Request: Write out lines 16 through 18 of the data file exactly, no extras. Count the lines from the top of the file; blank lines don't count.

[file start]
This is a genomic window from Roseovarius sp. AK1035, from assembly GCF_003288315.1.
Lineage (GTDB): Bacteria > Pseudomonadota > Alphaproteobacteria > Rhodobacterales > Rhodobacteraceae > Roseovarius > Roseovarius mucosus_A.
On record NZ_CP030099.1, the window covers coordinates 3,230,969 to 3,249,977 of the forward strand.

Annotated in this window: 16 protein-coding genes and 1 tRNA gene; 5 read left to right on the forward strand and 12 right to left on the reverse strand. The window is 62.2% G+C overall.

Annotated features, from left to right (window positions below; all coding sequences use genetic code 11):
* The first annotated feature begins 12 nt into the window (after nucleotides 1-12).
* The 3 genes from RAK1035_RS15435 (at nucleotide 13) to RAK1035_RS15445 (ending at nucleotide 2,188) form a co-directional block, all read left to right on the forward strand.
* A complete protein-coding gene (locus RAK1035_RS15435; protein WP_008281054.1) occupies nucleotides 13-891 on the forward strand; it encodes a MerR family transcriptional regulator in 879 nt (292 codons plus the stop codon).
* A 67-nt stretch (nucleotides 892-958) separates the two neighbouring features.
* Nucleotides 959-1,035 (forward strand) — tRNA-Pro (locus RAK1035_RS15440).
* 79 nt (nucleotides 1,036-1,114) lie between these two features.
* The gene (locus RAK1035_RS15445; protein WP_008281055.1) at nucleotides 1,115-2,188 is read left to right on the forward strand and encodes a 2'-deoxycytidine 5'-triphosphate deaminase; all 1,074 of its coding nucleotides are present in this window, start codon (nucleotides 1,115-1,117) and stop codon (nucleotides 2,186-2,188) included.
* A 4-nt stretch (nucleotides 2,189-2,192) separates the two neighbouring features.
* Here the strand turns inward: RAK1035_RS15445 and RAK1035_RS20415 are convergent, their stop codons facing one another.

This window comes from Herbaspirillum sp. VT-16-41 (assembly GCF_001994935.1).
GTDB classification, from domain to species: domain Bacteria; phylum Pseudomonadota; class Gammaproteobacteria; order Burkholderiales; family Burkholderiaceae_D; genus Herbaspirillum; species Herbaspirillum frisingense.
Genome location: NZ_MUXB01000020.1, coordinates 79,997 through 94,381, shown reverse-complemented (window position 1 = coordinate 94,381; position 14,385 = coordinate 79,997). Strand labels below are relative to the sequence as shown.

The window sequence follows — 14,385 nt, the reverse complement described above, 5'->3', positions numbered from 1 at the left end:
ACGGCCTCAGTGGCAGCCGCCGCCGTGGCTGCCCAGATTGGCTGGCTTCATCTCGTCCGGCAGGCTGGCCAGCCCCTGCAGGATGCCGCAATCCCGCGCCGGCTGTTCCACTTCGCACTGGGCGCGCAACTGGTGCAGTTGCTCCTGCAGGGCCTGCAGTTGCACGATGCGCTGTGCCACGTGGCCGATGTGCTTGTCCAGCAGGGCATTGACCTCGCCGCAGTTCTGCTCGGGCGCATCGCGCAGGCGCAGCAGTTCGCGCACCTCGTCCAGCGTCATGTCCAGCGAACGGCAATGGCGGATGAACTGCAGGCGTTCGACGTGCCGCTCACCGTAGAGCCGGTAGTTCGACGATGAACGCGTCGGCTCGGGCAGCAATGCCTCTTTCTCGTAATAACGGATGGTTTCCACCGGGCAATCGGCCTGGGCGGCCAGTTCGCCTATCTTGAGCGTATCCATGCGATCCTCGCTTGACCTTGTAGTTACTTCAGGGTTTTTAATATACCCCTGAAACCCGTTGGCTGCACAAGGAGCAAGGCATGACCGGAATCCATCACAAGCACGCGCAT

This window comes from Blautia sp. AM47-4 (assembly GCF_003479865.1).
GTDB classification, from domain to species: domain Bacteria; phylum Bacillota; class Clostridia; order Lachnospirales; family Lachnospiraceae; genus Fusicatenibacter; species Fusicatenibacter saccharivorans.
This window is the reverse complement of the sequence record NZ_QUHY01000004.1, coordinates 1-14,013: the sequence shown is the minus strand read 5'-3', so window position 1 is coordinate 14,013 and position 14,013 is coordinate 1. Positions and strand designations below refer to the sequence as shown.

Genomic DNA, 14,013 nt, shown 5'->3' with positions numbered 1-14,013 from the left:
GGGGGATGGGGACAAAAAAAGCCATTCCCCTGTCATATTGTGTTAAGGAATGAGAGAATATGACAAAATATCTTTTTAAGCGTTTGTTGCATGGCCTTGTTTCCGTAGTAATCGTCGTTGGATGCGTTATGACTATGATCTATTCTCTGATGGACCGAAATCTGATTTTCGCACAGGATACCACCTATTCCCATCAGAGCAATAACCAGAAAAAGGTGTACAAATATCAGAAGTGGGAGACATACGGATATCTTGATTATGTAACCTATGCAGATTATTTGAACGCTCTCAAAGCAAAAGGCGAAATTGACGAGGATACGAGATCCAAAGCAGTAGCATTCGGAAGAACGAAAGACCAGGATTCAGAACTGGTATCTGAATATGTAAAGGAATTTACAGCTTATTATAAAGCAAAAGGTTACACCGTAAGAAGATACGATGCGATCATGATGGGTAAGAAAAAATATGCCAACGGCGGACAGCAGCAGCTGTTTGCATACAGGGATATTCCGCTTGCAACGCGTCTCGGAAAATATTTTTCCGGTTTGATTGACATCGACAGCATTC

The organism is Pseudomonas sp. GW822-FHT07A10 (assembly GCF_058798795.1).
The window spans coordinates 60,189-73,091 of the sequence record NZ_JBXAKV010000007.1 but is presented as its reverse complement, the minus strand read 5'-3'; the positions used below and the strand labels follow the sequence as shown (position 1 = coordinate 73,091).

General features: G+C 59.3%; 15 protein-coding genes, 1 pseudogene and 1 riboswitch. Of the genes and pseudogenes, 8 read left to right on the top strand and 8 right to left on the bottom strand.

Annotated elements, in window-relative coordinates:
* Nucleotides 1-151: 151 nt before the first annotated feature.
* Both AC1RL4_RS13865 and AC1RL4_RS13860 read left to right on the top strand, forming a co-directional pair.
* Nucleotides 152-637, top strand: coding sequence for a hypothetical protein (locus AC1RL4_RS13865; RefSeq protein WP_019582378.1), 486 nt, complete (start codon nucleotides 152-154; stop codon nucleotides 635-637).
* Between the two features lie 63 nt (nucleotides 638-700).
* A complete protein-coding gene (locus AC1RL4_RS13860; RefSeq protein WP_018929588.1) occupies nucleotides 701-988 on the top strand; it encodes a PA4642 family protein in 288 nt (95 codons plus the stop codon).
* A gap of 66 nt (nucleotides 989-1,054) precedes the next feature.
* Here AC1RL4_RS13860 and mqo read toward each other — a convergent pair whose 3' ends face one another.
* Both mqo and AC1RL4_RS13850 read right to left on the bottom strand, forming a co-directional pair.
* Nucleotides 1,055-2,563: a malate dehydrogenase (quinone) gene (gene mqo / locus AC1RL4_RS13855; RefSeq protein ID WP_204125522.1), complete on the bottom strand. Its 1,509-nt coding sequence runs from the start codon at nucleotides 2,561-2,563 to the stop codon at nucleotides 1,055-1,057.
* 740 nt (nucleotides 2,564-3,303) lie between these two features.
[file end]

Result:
GTDB classification, from domain to species: domain Bacteria; phylum Pseudomonadota; class Gammaproteobacteria; order Burkholderiales; family Burkholderiaceae_D; genus Herbaspirillum; species Herbaspirillum frisingense.
Genome location: NZ_MUXB01000020.1, coordinates 79,997 through 94,381, shown reverse-complemented (window position 1 = coordinate 94,381; position 14,385 = coordinate 79,997). Strand labels below are relative to the sequence as shown.

The window sequence follows — 14,385 nt, the reverse complement described above, 5'->3', positions numbered from 1 at the left end: